A lot of well-meaning people seem to think that Epsom salt is just another type of salt, like Himalayan pink salt. It’s not!

Scientifically, kosher salt is actually sodium chloride (NaCl) and Epsom salt is magnesium sulfate.

Using salt for cleaning laundry and dry materials

Picture: added lemon juice works well for cleaning with salt on some surfaces

Cleaning with salt:

Here are a few ways that salt can be used for laundry and other household tasks such as dust cleaning.

Delicate items

Salt can also be sprinkled on some (dry) materials to clean off dust and dirt. For example if you have delicate cloth items or artificial flowers which have dust embedded in the folds, a sprinkling of salt will gather the dust and it can be carefully shaken out of the item.

The Best Laundry Scent Booster When You Can’t Make Your Own

I know that not everyone is a huge fan of making their own scent booster or their own anything really.

If that is you no worries. You can purchase safer laundry scent boosters than the chemical filled ones. 

In my opinion, the best laundry scent booster is Mrs. Meyer’s Laundry Scent Booster. They have a variety of scents that you can choose from and they are a pretty safe brand. I do however think they use a “natural fragrance,” and I know that some don’t even like that, so just keep that in mind. 

Ironing and Salt


Ironing is not always a fun task. Salt can make it easier.


Cleaning: An iron with rough or sticky spots on its surface can be cleaned by running it, set at low, over a piece of paper with salt on it.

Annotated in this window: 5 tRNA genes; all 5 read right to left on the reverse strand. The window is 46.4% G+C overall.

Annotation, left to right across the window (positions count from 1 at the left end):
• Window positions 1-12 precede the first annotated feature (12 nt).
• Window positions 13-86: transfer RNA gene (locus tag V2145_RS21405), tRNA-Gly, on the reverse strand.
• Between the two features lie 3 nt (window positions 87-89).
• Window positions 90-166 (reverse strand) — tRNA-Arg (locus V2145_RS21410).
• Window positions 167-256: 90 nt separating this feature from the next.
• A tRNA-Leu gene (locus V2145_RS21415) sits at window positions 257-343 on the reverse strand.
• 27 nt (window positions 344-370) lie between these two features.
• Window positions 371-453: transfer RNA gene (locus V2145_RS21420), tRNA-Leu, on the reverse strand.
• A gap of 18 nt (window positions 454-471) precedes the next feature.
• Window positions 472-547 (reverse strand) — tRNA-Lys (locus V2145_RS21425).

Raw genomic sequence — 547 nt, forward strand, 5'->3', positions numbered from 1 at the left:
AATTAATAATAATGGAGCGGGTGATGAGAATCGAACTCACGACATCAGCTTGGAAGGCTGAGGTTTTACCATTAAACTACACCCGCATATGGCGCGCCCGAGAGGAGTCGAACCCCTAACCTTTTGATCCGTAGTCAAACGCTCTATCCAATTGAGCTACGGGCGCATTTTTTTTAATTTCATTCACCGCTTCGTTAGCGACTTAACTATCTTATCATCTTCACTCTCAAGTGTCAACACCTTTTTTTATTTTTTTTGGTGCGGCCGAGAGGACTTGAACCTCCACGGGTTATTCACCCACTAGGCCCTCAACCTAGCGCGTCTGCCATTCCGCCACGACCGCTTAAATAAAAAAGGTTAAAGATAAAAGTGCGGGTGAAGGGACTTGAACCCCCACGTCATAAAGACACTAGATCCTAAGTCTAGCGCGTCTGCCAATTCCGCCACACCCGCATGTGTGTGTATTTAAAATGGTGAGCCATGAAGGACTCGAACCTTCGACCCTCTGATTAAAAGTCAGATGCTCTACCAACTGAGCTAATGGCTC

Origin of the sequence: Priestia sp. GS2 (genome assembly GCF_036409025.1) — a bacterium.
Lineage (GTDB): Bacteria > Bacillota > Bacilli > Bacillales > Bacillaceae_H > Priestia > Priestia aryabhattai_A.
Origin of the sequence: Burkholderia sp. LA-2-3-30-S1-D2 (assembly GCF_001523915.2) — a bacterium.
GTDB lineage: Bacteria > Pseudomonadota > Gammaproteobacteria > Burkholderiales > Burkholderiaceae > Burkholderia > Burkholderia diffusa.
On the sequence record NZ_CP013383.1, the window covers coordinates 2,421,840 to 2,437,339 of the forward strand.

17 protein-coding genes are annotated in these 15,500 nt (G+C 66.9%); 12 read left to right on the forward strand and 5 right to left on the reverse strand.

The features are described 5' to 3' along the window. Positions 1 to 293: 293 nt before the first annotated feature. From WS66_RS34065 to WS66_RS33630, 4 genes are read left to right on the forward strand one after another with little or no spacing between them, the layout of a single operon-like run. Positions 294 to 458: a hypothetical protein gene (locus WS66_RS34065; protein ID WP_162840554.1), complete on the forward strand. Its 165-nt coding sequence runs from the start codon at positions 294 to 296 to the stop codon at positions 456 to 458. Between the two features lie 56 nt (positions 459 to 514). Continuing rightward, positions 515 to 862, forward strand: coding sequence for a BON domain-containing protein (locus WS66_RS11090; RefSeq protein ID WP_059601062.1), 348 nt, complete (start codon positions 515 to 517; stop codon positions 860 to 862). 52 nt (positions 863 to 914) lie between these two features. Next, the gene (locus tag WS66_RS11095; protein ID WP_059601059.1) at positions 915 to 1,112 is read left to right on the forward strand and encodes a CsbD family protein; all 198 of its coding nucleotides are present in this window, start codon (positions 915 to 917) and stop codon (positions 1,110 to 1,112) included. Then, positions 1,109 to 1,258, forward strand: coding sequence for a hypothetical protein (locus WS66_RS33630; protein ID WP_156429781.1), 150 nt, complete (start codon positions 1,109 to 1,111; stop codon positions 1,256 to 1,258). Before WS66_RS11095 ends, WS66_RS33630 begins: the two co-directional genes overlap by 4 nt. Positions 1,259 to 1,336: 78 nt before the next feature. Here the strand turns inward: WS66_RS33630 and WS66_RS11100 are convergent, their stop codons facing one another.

­Starch: Add a dash of salt to the laundry starch to keep the iron from sticking to clothing. This will also give a smooth finish to linens or fine cottons.


Laundry Scent Boosters Are Not Safe

Long story short fake fragrance and the other chemicals in laundry scent boosters are harmful. I’m not here to scare you into switching to all natural products. I just want you to be more aware and to consider switching to a more natural option. 

The best way to safely keep your laundry smelling good is to make your own natural scent boosters. That way you know exactly what is going into your laundry and into your house. 

Table Salt

Table Salt

The Spruce / Ana Cadena

There are old wives’ tales about using salt to set the dye and stop dye bleeding of fabrics. Unfortunately, salt won’t work that way on today’s fabrics and dyes. But plain, simple table salt works in the laundry as a mild abrasive element for stain removal of rust and red wine stains and to absorb liquid stains before they set.

If you have a red wine spill, sprinkle it liberally with table salt. Use the cheapest salt you can find. Let it absorb the liquid and then brush away before you wash the item. Remember, if you don’t wash it out, salt can leave white stains on your fabric.

If you have stains or residue on the bottom of your iron, salt works well as a gentle abrasive. Simply dampen a handful of salt very slightly and scrub the faceplate of the iron. When the iron is clean, wipe with a clean damp cloth. You're ready to iron.